Train Go Sorry: Inside a Deaf World

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Overview

"Train go sorry" is the American Sign Language expression for "missing the boat." Indeed, missed connections characterize many interactions between the deaf and hearing worlds, including the failure to recognize that deaf people are members of a unique culture. In this intimate chronicle of Lexington School for the Deaf, Leah Hager Cohen brings this extraordinary culture to life and captures a pivotal moment in deaf history. We witness the blossoming of Sofia, a young emigrant from Russia, who pursues her dream of preparing for her bat mitzvah,
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Train Go Sorry: Inside a Deaf World

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Overview

"Train go sorry" is the American Sign Language expression for "missing the boat." Indeed, missed connections characterize many interactions between the deaf and hearing worlds, including the failure to recognize that deaf people are members of a unique culture. In this intimate chronicle of Lexington School for the Deaf, Leah Hager Cohen brings this extraordinary culture to life and captures a pivotal moment in deaf history. We witness the blossoming of Sofia, a young emigrant from Russia, who pursues her dream of preparing for her bat mitzvah, learning Hebrew in addition to English and ASL. Janie, a history teacher who participated in the Deaf President Now movement at Gallaudet University, leads a field trip to the campus; there we experience the intense pride of deaf people who have won the battle for self-determination and leadership. And we feel the pounding vibrations of a bass line as James, a student from the Bronx, loses himself in the pulse of rap music as he dreams of life beyond Lexington's safe borders. As a child, Leah Cohen put pebbles in her ears as pretend hearing aids. Herself hearing, she grew up at Lexington, where her father is currently superintendent, and where her grandfather was a student. Animating the debate over the controversial push toward mainstreaming and the use of cochlear implants, Cohen shows how these policies threaten the very place where deaf culture and students thrive: the school. With her enormous sensitivity, Leah Cohen offers a story of the human will and need to make connections.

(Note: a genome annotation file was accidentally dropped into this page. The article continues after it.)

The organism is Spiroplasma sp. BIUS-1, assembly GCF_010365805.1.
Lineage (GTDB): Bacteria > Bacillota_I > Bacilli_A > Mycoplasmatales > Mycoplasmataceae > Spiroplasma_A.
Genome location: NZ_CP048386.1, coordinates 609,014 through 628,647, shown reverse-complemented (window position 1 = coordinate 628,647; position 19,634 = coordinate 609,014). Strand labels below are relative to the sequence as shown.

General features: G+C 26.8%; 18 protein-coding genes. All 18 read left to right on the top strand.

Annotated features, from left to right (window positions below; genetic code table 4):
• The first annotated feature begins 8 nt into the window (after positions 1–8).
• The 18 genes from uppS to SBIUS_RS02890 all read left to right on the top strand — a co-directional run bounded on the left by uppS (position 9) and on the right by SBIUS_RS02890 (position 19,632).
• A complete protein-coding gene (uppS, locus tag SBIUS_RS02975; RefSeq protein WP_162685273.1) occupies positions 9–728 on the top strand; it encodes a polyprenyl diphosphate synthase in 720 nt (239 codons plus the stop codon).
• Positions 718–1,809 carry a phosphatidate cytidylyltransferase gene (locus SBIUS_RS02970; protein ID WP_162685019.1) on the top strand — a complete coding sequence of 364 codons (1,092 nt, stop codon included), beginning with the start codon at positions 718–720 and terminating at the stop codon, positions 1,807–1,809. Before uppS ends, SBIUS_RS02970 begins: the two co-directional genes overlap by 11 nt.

This portrait of New York's Lafayette School for the Deaf is not just a work of journalism. It is also a memoir, since Leah Hager Cohen grew up on the school's campus and her father is its superintendent. As a hearing person raised among the deaf, Cohen appreciates both the intimate textures of that silent world and the gulf that separates it from our own.

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Editorial Reviews

Publishers Weekly - Publisher's Weekly
Combining memoir and reportage, Cohen provides a sensitive, intimate portrait of a New York City school for the deaf and the issues facing the deaf community. Cohen is not deaf, but her father heads the Lexington School, and she grew up there. She tracks the progress of two students: Sofia, a Russian immigrant bravely learning a second sign language and a new American world; and ghetto-raised James, who finds stability after moving into the school dormitory. Cohen analyzes the fierce debates over mainstreaming the deaf, the value of oralism and whether new cochlear implants rob the deaf of their culture. She tenderly recalls her deaf grandparents, probes her father's dilemmas, reports on her frustrated romance with a deaf man and her work as an interpreter in a program for deaf adults at the City University of New York. She portrays sign language with wonderfully tactile prose--the word ``silence,'' for example, is signed with ``austere arcs.'' If Cohen's narrative is disjointed, her commitment and her descriptive gifts make her book memorable. (Feb.)
Library Journal